In a new image snapped by the Hubble Space Telescope, some mysterious force is hollowing out a gigantic 'superbubble' inside a distant nebula. Astronomers are still puzzled over what is behind this spectacular sight.
One hundred and seventy thousand light years away, in a satellite galaxy of our Milky Way known as the Large Magellanic Cloud, a shining nebula named N44 has drawn the attention of astronomers. Observed by various telescopes over the years, N44 is an immense cloud of gas and dust, roughly 1,000 light years across.
What's remarkable about this particular space cloud is the immense void carved into the middle of it.
N44 contains what astronomers call a 'superbubble' — a gigantic cavity that spans around 250 light years from side to side.
*The N44 emission nebula shines in this new image taken by Hubble, showing off the immense 'superbubble' that is being blown inside it. Credit: NASA/ESA/V. Ksoll, D. Gouliermis, et al./Gladys Kober
Although it contains numerous massive stars, and one supernova remnant has been identified nearby, no source perfectly explains how this bubble formed.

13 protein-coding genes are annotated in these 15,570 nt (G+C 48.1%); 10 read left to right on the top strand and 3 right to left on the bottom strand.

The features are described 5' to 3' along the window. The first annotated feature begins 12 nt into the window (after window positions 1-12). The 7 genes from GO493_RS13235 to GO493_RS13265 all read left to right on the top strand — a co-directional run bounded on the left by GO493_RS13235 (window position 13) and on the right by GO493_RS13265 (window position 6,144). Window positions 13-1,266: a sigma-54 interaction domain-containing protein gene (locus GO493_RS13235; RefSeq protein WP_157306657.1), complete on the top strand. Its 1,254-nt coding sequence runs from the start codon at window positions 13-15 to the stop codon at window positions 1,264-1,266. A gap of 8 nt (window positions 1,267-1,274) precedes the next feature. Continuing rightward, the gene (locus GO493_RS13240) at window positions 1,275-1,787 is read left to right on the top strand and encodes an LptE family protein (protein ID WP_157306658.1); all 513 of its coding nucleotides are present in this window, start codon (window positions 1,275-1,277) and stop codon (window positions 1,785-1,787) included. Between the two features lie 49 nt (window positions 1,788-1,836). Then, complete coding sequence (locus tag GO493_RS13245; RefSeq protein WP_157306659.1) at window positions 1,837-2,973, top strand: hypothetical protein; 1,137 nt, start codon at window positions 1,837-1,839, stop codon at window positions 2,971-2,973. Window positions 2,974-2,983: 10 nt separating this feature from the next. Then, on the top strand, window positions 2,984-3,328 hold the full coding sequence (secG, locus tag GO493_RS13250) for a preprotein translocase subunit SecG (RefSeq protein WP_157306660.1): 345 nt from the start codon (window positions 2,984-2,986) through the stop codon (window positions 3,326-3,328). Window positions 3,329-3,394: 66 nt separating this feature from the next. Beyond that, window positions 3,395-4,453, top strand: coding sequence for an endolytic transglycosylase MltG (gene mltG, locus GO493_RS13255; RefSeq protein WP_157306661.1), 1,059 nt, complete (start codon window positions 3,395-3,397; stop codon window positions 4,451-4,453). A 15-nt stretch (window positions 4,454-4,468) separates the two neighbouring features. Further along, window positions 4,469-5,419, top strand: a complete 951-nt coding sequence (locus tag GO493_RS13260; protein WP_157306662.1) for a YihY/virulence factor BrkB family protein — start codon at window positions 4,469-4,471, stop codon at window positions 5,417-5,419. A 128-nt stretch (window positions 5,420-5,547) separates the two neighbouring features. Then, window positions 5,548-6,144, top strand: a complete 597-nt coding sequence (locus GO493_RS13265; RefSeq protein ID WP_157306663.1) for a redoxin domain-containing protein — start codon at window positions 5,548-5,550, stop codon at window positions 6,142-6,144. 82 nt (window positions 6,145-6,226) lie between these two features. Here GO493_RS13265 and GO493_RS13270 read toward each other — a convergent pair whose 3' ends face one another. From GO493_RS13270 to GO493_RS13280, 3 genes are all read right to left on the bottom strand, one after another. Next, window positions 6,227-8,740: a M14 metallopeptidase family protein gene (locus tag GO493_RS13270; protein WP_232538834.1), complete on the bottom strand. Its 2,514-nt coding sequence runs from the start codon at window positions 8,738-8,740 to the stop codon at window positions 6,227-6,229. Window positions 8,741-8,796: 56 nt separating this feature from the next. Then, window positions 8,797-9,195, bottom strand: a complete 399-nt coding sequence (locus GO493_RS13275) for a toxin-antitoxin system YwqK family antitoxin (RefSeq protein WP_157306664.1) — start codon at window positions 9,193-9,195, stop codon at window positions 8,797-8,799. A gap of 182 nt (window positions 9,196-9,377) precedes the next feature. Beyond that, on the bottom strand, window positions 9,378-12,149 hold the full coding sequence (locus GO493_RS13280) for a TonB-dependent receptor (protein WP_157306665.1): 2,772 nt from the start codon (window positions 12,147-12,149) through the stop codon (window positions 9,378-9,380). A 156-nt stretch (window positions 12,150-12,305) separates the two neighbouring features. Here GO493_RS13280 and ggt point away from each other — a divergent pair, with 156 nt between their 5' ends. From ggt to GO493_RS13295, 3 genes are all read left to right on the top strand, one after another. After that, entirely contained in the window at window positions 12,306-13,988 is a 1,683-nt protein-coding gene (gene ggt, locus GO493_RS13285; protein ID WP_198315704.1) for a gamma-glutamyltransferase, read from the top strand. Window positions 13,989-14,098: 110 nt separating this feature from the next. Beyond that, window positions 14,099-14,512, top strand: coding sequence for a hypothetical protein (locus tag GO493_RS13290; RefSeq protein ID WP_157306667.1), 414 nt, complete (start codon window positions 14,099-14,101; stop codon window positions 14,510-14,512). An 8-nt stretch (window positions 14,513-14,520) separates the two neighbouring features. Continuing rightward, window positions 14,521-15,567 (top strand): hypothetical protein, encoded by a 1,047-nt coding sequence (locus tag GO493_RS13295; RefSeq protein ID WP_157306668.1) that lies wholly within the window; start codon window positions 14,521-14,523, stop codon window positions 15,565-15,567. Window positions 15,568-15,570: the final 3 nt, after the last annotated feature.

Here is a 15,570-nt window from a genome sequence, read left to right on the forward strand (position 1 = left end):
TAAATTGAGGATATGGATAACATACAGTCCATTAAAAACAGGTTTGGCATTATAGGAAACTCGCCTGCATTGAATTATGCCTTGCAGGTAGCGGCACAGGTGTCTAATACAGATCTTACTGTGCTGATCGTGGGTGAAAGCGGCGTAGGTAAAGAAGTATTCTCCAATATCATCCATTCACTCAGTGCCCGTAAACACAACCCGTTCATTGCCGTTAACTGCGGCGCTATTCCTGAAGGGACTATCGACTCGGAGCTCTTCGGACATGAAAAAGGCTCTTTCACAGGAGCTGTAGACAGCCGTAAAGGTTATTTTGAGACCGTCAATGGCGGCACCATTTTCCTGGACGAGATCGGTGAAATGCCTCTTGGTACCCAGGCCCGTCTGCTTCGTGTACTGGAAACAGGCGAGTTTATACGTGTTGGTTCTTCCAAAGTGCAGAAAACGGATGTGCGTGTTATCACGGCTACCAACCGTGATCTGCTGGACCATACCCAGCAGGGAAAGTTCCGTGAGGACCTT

According to NASA: "Stellar winds expelled by massive stars in the bubble's interior may have driven away the gas, but this is inconsistent with measured wind velocities in the bubble. Another possibility, since the nebula is filled with massive stars that would expire in titanic explosions, is that the expanding shells of old supernovae sculpted the cosmic cavern."
This new image was captured during a study of the massive, young stars populating the rim of the bubble, which was led by Victor Ksoll from the Center for Astronomy at Heidelberg University.
According to their research, Ksoll and his colleagues identified these young stars as being part of numerous active star-forming regions of the nebula.
Based on this, NASA said that the 5-million-year difference between the age of these star-forming regions and the age of the stars inside the void points to "multiple, chain-reaction star-forming events."
Stars are thought to form when nebulae are disturbed by outside forces, which causes them to collapse in on themselves due to gravity.
Were these star-forming regions produced simply by the gases being mashed together by the push of stellar winds? Or are they due to the expanding shockwaves of supernovae? The answer is currently anyone's guess, but if astronomers can solve this mystery, they can discover how this superbubble came to be.